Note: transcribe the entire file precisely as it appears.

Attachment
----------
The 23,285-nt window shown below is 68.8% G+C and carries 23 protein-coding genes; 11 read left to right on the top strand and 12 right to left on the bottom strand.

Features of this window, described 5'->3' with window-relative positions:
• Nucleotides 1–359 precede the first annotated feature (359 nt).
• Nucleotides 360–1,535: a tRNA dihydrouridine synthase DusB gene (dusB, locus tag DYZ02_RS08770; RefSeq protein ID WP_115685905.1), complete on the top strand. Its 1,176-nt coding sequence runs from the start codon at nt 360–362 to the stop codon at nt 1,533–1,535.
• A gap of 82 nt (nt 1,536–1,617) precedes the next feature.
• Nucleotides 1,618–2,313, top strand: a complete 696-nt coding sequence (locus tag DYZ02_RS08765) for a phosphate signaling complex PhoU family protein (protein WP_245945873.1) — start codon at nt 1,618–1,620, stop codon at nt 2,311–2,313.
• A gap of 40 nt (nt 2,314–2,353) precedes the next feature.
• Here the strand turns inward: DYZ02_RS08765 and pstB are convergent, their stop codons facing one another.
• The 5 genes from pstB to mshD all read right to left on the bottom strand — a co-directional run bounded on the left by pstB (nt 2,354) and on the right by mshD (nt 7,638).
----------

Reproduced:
The 23,285-nt window shown below is 68.8% G+C and carries 23 protein-coding genes; 11 read left to right on the top strand and 12 right to left on the bottom strand.

Features of this window, described 5'->3' with window-relative positions:
• Nucleotides 1–359 precede the first annotated feature (359 nt).
• Nucleotides 360–1,535: a tRNA dihydrouridine synthase DusB gene (dusB, locus tag DYZ02_RS08770; RefSeq protein ID WP_115685905.1), complete on the top strand. Its 1,176-nt coding sequence runs from the start codon at nt 360–362 to the stop codon at nt 1,533–1,535.
• A gap of 82 nt (nt 1,536–1,617) precedes the next feature.
• Nucleotides 1,618–2,313, top strand: a complete 696-nt coding sequence (locus tag DYZ02_RS08765) for a phosphate signaling complex PhoU family protein (protein WP_245945873.1) — start codon at nt 1,618–1,620, stop codon at nt 2,311–2,313.
• A gap of 40 nt (nt 2,314–2,353) precedes the next feature.
• Here the strand turns inward: DYZ02_RS08765 and pstB are convergent, their stop codons facing one another.
• The 5 genes from pstB to mshD all read right to left on the bottom strand — a co-directional run bounded on the left by pstB (nt 2,354) and on the right by mshD (nt 7,638).